Why a Hedge Fund Sublease is not always the best situation for a Start-Up / Existing Hedge Fund or Trading Firm

May 30, 2012

Lance Leighton

Co-Founder – HedgeFundSpaces.com
Senior Managing Director, Savills
New York State Licensed Real Estate Salesperson

Call 212-326-8668

This conversation occurs time and time again… A client (or potential client) tells us their wish list for office space and it usually includes the following statement… ”I want to sublease incredible office space, from a fund that has blown up.  Ideally the space will be furnished with trading desks, have technology in place, high-end finishes and because it is a sublease it will be CHEAP”.  That is a great description of what sounds like the perfect space, but unfortunately, they are few and far between.  Since just about every small to mid-sized fund we meet with makes the same statement, there is obviously strong demand for this type of furnished, plug & play office space.  Simple economics:  If there is strong demand and limited supply when a unit does hit the market 1) it doesn’t last long and 2) it isn’t always going to be significantly less expensive.

Below are three reasons why a direct lease might be more appropriate than a sublease:

First and foremost, the statement “I want to sublease from a fund that has blown up” is flawed because you cannot sublease from a tenant that is out of business or going out of business:  The “sub” in “sublease” references the subordinate nature of the sublease document.  If the entity on the original lease with the building owner is no longer in business, or is in default under their lease obligations, then there is no company to sublease from.  However, the space that was occupied by the fund that has blown up can be a great, low-cost, opportunity for an incoming, opportunistic group as it will ultimately be re-marketed on a direct basis by the landlord.  HedgeFundSpaces.com monitors the market for these types of opportunities.  When we hear about a fund that is shutting down, returning assets or is rumored to be downsizing, we immediately contact them and/or their landlord to see if it possible to make a direct deal and then offer those spaces to our clients.  Additionally, we post those opportunities on this site – so be sure to check our blog on a regular basis.  (Looking for built and furnished sublease space? Click here for our free search.)

If the tenant you are subleasing from defaults on their obligation, your tenancy is in jeopardy: It’s hard enough to predict the future of your own business, now try to predict the future of your sublandlord’s business.  As a subtenant, you do not have a direct relationship with your landlord.  Even though you live up to your obligations and pay your rent to the sublandlord, what happens if your sublandlord stops paying rent to the landlord?  We all learned a lot in 2008 about being “too big to fail” and saw how quickly the world could change.  When having this conversation, our client will typically say, “if my sublandlord defaults I will just make a deal with the direct landlord”.  That is not always possible, and if it is, it will not be the aggressive, discounted deal you made when you subleased the space in the first place.  What if a large tenant in the building needs space?  What if the market has changed and rents are higher?  The landlord is now in the position of power and will at the very least charge market rents, if not rental rates that are slightly above market knowing that you likely don’t want the hassle or expense of moving-out.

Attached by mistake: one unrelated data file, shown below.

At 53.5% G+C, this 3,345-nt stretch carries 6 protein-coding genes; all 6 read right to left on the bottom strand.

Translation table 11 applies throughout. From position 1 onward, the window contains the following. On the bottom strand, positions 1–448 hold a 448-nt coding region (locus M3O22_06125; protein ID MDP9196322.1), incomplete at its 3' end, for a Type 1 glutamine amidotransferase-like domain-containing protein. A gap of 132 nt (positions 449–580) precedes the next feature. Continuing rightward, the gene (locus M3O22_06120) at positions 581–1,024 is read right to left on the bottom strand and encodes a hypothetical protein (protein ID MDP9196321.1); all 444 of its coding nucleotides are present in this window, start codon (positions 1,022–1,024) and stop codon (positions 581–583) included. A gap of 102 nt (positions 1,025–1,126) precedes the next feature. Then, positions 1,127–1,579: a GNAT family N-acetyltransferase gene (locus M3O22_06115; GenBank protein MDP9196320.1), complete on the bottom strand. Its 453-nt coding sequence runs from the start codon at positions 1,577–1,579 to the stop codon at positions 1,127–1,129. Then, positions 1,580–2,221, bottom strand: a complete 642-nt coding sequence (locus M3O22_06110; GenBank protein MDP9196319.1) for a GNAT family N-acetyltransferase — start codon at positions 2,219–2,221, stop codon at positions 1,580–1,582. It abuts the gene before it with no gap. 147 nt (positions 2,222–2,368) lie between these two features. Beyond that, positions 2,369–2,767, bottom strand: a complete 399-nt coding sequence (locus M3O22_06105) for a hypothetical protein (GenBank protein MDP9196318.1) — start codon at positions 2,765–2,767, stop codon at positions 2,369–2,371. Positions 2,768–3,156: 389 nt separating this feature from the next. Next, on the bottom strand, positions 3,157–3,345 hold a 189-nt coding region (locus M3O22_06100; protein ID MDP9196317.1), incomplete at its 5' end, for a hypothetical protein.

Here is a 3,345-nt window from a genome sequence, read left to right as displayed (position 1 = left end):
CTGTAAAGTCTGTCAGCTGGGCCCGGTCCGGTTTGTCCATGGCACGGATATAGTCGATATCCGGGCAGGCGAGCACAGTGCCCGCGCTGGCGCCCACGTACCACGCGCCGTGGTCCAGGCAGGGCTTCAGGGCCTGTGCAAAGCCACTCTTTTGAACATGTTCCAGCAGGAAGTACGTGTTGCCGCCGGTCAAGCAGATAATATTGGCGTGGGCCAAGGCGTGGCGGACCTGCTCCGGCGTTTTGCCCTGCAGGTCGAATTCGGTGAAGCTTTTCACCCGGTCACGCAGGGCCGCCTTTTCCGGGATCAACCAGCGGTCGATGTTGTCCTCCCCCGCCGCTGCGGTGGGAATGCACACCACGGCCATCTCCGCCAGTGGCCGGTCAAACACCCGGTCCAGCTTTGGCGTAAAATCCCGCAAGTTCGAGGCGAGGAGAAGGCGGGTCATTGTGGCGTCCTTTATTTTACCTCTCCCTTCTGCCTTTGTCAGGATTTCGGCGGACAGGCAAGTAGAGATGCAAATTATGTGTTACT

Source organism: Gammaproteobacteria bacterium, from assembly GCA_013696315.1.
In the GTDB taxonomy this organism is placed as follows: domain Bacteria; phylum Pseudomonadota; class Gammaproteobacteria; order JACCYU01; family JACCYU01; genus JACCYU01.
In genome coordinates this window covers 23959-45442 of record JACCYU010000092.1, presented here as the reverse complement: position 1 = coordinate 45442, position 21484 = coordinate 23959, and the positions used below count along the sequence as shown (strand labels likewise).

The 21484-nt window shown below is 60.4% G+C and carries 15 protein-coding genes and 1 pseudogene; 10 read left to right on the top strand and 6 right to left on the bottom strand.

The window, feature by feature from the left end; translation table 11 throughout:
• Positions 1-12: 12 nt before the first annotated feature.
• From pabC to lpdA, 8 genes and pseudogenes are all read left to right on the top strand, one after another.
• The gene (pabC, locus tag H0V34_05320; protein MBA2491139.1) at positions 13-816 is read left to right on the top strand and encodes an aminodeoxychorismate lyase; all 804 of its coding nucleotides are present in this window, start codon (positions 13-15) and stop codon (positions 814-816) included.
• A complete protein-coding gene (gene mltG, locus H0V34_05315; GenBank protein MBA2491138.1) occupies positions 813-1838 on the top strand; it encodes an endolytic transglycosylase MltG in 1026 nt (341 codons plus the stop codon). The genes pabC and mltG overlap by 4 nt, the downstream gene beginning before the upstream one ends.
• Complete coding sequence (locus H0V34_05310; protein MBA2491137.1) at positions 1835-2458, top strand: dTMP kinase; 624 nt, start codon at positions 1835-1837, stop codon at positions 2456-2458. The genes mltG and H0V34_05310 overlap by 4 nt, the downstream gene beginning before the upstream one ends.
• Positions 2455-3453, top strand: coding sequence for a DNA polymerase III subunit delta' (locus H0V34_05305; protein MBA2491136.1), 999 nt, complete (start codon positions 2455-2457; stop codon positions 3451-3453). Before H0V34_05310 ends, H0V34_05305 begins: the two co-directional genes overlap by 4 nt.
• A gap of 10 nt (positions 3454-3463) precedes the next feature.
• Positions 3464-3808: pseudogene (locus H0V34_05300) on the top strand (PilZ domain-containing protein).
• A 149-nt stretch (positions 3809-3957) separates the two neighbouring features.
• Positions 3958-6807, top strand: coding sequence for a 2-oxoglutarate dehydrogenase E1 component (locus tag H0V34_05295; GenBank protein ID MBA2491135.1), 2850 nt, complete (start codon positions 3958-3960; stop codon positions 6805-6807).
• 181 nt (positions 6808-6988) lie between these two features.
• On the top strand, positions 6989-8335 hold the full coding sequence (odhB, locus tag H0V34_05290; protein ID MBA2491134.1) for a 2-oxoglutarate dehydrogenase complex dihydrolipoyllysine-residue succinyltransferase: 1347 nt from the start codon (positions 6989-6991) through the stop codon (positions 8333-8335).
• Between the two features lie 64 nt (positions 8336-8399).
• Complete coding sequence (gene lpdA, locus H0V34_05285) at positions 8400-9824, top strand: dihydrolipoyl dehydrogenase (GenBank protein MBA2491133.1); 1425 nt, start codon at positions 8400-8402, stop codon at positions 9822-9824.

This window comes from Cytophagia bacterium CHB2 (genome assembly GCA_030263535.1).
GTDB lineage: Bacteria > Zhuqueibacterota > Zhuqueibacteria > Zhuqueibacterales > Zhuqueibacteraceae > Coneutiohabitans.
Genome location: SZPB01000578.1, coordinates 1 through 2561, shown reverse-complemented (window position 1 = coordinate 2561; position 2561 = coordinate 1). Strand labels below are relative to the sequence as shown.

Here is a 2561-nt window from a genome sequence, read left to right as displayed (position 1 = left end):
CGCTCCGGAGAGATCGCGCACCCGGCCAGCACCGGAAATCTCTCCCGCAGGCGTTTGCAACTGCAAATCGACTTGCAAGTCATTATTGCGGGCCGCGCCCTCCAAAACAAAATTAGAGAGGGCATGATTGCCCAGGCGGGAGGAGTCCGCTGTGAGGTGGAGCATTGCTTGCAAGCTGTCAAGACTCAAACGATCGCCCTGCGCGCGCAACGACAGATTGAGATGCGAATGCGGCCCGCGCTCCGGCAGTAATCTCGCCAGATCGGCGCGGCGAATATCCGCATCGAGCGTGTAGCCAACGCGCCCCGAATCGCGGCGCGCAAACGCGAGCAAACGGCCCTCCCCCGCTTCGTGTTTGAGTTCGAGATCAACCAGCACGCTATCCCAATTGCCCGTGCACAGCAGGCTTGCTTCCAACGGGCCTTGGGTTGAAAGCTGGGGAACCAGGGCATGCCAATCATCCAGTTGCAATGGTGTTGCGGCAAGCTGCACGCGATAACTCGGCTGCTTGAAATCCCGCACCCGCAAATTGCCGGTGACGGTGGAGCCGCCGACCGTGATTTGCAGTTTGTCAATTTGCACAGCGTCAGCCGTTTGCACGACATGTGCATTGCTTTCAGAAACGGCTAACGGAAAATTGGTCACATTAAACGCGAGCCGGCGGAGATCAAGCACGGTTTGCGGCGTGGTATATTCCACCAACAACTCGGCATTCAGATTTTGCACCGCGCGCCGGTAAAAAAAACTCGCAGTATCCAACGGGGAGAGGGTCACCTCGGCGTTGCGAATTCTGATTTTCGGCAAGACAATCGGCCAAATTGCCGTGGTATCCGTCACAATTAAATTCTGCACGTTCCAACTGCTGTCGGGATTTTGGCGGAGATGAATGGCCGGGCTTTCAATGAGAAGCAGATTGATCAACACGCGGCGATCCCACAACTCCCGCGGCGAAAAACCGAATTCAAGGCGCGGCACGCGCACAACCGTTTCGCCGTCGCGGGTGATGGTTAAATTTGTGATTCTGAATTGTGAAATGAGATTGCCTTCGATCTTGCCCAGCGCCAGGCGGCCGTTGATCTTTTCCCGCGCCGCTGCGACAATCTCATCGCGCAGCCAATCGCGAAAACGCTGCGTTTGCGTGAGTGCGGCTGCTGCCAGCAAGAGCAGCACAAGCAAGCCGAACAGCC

The terms of a sublease agreement can only be as good as the lease that it is subordinate to:  Every company has different priorities, needs, and issues that are of importance.  For example, a fund might require excessive electrical power, after-hours HVAC, roof rights for technology, supplemental air in an IT room, etc.  As a subtenant, the terms that a sublandlord negotiated are the terms that a subtenant will need to live with.  The landlord has no obligation to provide any services that were not contemplated in the original lease.  Additionally, in almost all cases, expansion options, renewal rights and/or termination options are exclusive to the original tenant and are not transferable to a subtenant.  Sometimes the sublease and assignment provision does not allow further subleasing of the space.  That is scary.  What if you outgrow the space you are subleasing?  Without the right to further sublease the space you are a captive tenant and in a position where there is nothing you can do other than continue to pay your rent.

The above are only a few of the challenges of subleases and illustrate the reason that subleases MUST trade at a large discount to direct leases.  The rewards need to outweigh the risks, and there are plenty of risks when subleasing space, especially from a “downsizing” hedge fund.

Recent Posts


YOU HAVE BEEN A GREAT TENANT… NOW GET

  • By Lance Leighton | October  15,  2012

When a landlord acquires an office building with an agenda to demolish or change the asset, they will oftentimes preface all new transactions with a termination clause.  Typically, this provision…

Year in Review – The Largest Office Relocations

  • By Lance Leighton | January  05,  2018

BlackRock, Bank of America and Third Point had Midtown Manhattan's most notable new leases. There is no question that 2017 was a solid year for New York City commercial real…

Why Are Most Hedge Funds in the Same

  • By Lance Leighton | May  25,  2012

Below are the top 5 reasons why hedge funds choose to be in specific buildings and neighborhoods: 1)  Floorplate Size- The typical hedge fund requires a small amount of office…